New from Solzy at the Movies by Danielle Solzman: Crazy Rich Asians Injects Life In Rom-Coms

Crazy Rich Asians is the big screen flick that injects some new life so desperately needed in the romantic comedy genre.  If Netflix had their way, you wouldn’t be seeing the film in theaters.  This means that my Netflix-free parents wouldn’t see it at all.  Thank G-d a studio wanted to release this film in theaters because it’s a lot of fun.

NYU economics professor Rachel Chu (Constance Wu) had no clue what she was getting when she first met Nick Young (Henry Golding).  Thankfully, we avoid the meet-cute though we’re first introduced to the Young family in a 1995 prologue scene so full of racism.  Nick’s best friend, Colin Khoo (Chris Pang) is set to get married in Singapore to Araminta Lee (Sonoya Mizuno) and their relationship is at the point that he’s ready to bring her to meet his family.  His crazy rich family, that is.  Only she doesn’t know just how rich they are because he’s hid this from her.

Many of us will have the same reaction that Rachel does.  She truly is a fish-out-of-water but holds her own upon being confronted.  It shouldn’t matter that this is the first major film in some 25 years to boast an all-Asian cast.  Yes, this is important but the story is so similar for many of us as we just want to fit in while staying true to our own values.  Eleanor (Michelle Yeoh) is that mother who will never ever in a million years approve of Rachel as her daughter-in-law.

Hiding the truth does make for some comical moments later on but also the dramatic ones, too.  To everyone else in his family save for a family member or two like Astrid (Gemma Chan), Rachel is a commoner.  She’s not worthy for their precious Nick.  He doesn’t care.  The only thing that should matter is whether or not Nick is happy.  As for Nick’s mom, she makes her feelings clear.  It’s enough that Rachel would rather leave Nick for him to marry a girl that his mom approves of.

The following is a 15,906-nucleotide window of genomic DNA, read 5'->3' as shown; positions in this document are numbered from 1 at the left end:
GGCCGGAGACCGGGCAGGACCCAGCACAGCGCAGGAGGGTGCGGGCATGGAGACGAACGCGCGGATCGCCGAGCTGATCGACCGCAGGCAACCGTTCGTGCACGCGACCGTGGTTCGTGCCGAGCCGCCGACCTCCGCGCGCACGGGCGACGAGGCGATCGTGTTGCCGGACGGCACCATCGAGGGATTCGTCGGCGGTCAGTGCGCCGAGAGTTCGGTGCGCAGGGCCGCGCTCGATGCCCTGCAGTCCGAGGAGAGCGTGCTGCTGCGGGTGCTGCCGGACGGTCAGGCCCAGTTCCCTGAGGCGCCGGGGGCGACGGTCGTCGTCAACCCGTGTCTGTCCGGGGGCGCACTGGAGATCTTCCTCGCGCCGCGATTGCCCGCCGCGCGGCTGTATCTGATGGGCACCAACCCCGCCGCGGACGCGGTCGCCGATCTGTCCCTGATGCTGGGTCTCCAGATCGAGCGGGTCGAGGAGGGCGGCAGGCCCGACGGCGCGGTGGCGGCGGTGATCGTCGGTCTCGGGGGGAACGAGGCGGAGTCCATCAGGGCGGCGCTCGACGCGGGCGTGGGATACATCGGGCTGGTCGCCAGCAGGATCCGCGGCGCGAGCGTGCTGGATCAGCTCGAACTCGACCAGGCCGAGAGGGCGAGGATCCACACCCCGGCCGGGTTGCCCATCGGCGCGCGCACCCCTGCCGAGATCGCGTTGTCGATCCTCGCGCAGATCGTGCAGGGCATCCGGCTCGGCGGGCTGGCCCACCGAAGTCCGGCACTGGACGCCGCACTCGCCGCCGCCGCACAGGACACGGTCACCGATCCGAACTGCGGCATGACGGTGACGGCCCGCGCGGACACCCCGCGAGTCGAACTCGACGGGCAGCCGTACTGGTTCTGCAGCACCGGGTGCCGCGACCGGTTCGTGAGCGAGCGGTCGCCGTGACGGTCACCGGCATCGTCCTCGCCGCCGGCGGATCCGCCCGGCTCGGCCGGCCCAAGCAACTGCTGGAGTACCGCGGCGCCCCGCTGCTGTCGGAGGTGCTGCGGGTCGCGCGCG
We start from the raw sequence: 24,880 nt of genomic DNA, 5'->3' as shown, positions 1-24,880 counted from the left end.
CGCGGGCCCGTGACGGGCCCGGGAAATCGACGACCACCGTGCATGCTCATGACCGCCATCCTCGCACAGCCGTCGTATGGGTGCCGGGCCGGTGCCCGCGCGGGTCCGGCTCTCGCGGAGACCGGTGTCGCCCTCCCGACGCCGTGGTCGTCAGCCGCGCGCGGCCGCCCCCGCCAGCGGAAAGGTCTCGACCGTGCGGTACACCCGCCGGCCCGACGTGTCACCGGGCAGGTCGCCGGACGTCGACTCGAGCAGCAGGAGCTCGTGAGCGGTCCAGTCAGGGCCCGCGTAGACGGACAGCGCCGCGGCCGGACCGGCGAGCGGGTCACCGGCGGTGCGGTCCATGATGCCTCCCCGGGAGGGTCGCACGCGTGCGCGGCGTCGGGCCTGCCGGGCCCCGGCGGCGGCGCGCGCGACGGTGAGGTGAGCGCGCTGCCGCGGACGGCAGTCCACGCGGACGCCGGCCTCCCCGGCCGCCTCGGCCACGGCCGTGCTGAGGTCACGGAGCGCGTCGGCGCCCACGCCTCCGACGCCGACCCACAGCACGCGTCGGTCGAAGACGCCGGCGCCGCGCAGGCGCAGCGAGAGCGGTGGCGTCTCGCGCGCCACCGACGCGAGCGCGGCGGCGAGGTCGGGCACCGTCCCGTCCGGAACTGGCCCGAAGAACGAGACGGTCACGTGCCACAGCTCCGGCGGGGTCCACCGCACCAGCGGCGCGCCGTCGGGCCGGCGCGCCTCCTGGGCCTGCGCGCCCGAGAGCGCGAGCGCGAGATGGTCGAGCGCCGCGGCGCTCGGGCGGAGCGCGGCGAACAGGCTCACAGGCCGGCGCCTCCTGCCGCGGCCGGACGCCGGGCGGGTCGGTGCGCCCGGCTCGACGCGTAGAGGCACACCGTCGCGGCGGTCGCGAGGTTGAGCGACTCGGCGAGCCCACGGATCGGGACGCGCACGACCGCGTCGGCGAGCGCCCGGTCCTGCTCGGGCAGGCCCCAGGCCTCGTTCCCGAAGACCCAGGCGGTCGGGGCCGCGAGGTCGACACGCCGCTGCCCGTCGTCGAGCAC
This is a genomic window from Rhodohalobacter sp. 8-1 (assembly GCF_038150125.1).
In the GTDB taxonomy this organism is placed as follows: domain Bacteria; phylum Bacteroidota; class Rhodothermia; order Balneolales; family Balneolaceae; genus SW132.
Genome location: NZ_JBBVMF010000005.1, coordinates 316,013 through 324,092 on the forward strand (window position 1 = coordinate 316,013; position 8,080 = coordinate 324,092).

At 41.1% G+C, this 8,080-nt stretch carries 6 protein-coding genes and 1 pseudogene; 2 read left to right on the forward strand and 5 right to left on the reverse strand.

Last scene in Ocean’s 8, Awkwafina steals the show as Rachel’s former roommate, Peik Lin Goh.  She’s fashion-savvy and is smart enough to carry outfits in her trunk for any occasion!  Ken Jeong and Nico Santos also provide for some comical moments.  Some of these characters are just begging for a spin-off!

It doesn’t matter how many predictable rom-com cliches show up in Crazy Rich Asians because the film is a lot of fun.  There are quite a bit of jokes reminding us that these people are rich.  Whether it’s Ken Jeong’s money line during a scene at the table or some references to the wedding costs, the jokes are there.  You can’t help but laugh and cry at the same time with regards to the former.

With a fish-out-of-water angle, Crazy Rich Asians ought to be the type of romantic comedy that should appeal to anyone regardless of culture.

DIRECTOR:  Jon M. Chu
SCREENWRITERS:  Peter Chiarelli and Adele Lim
CAST:  Constance Wu, Henry Golding, Gemma Chan, Lisa Lu, Awkwafina, Sonoya Mizuno, Chris Pang, Jimmy O. Yang, Ronny Chieng, Remi Hii, Nico Santos, with Ken Jeong and Michelle Yeoh

Warner Brothers Pictures will open Crazy Rich Asians in theaters on August 15, 2018.

The post Crazy Rich Asians Injects Life In Rom-Coms appeared first on Solzy at the Movies.

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